Cube Life

Navigating Complex Workplace Situations; Or: My Coworker Smells Bad—How Do I Tell Him?

We’ve all been there. Maybe someone in your cubicle row breathes loudly. Or someone on the assembly line just won’t stop talking. And then there’s the case of the coworker that smells … less than good.

These are all real problems, but you’re working with this person every day. How can you politely let them know that their behavior is negatively affecting your performance?

Honestly, it’s really a three-step process.

  1. Calm Down and Think Rationally

It’s easy for issues like these to fester and become bigger in your mind than they actually are. After behavior like this goes on for months on end, it can seem like they’re personally targeting you.

But in all honesty, they probably have no idea they’re doing whatever it is that annoys you so much. People aren’t going to have a reason to change their behavior if they don’t know it’s causing problems for other people.

Also, take time to consider the facts. Is this something that the person is even capable of changing?

Human behavior is complex. Most people aren’t setting out to bother the rest of the workplace every day. Perhaps they keep talking because they’re nervous and want to impress you. Maybe they just breathe oddly because that’s how they’re built.

  1. Don’t Speak to Them Directly

But don’t gossip about them either. Take their manager aside and talk to them about the issue. Don’t be accusatory. Let them know that it’s totally possible there is a cultural or behavioral reason for the offending behavior. You don’t want the coworker to feel called out for something they didn’t know was wrong! Put yourself in their shoes. Of course this tactic helps you as well; you don’t want to look like your complaining about what looks like a relatively small problem.

  1. Observe and Adjust

Okay, you’ve done all that you can do. You’ve let their manager know. If the behavior continues, consider changing your own behavior to block it out. If they talk to much, let them know when you have to work and put headphones on. If they emit an offensive odor, grab a scented oil dispenser or some scented spray. Though it may be annoying to change in a bid to adapt to someone else’s behavior, it’s far better than telling them they stink and dealing with the ensuing awkwardness for years.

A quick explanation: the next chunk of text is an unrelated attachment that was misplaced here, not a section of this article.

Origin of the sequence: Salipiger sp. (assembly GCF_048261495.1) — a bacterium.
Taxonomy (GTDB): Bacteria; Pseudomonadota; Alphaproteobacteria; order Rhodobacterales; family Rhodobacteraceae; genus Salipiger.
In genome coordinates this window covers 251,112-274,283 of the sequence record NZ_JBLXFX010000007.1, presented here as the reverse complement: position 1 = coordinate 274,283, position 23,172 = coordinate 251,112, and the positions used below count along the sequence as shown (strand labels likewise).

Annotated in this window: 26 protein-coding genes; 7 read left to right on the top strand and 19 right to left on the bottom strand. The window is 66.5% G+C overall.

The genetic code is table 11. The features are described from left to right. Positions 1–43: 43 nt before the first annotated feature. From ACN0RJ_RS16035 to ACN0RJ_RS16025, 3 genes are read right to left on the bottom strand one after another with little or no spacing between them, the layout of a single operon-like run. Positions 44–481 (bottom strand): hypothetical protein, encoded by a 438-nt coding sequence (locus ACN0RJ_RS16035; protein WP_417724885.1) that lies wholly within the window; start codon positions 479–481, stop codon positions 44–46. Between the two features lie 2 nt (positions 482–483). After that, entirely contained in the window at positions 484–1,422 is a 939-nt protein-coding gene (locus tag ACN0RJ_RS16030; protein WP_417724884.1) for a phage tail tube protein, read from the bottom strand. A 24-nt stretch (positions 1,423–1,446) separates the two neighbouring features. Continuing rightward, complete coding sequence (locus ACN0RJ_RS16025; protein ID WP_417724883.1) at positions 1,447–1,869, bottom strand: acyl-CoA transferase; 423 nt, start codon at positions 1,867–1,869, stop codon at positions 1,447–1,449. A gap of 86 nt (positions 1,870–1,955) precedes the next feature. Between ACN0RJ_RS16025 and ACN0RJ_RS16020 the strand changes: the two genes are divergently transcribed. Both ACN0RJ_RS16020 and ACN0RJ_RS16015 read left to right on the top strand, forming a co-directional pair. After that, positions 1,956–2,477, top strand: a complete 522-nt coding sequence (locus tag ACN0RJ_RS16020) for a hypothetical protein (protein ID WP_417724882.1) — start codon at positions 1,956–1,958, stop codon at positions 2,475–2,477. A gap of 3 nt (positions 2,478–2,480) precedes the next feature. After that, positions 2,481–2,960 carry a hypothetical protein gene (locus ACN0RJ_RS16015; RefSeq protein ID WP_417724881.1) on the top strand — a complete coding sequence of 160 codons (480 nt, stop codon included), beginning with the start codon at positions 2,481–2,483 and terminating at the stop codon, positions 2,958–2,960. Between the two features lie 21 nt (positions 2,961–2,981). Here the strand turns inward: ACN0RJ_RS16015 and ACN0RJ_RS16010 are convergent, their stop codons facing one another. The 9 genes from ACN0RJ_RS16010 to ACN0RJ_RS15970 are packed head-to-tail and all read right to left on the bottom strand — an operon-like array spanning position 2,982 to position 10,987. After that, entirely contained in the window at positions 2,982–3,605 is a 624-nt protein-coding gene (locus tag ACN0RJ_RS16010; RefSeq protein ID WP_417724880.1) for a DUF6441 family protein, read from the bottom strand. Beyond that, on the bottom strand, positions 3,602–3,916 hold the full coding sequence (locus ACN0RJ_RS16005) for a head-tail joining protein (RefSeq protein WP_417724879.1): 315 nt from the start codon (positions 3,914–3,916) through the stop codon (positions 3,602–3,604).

Have you ever had to deal with an awkward work situation? How did you handle it? Let us know in the comments section below!

Can You Be Friends with Your Coworkers?

Or will you only end up hurt in the end?

In a given year, many adults spend more time with their coworkers than with their friends or family. That lack of socialization can make it tempting to turn your coworkers into friends. A day spent talking about new projects and meetings can turn into a social outing after work; you can be productive and get your social fix at the same time.

But is it really the right choice to turn your coworkers into friends? Honestly, it depends on who you want to be friends with, where you work, and a ton of other factors. Before trying to start up a workplace friendship, ask yourself these questions.

What’s at Stake?

First, let’s define what we mean by “workplace friendship.” We’re not talking about the cubicle buddy you make fun of the dress code with, or that guy in accounting that told a great joke before the 8 a.m. meeting. A “workplace friendship,” as we define it, is a relationship that combines your personal life with your work life. Meaning that you meet up after work for meals or go to events together.

There can be plenty of benefits to having a close friend at your place of work. They can inform you of project progress in a different department, chat with you about your strengths and weaknesses, or help you figure out how to tackle a particularly difficult work problem.

However, whenever there’s a large group of people, cliques are certain to form. Whether it’s the playground, high school lunchroom, or the nearest breakroom, it’s hard for people to be friends with everyone. And cliques result in people feeling left out, feelings they might act on by gossiping about you or just being difficult to work with.

When you begin a workplace friendship, that means opening yourself up to the possibility of that friendship failing and still having to work with that person. Maybe you complained about a coworker when you were friends but then got promoted, causing jealousy and frustration. They tell that coworker you said something negative way back when and suddenly you’re the office tyrant.

Are They Your Boss?

How good are you at setting boundaries? Some people are able to separate work and personal issues to such an extent that talking to them about deadlines is like dealing with a completely different person than the one you planned an upcoming get-together with.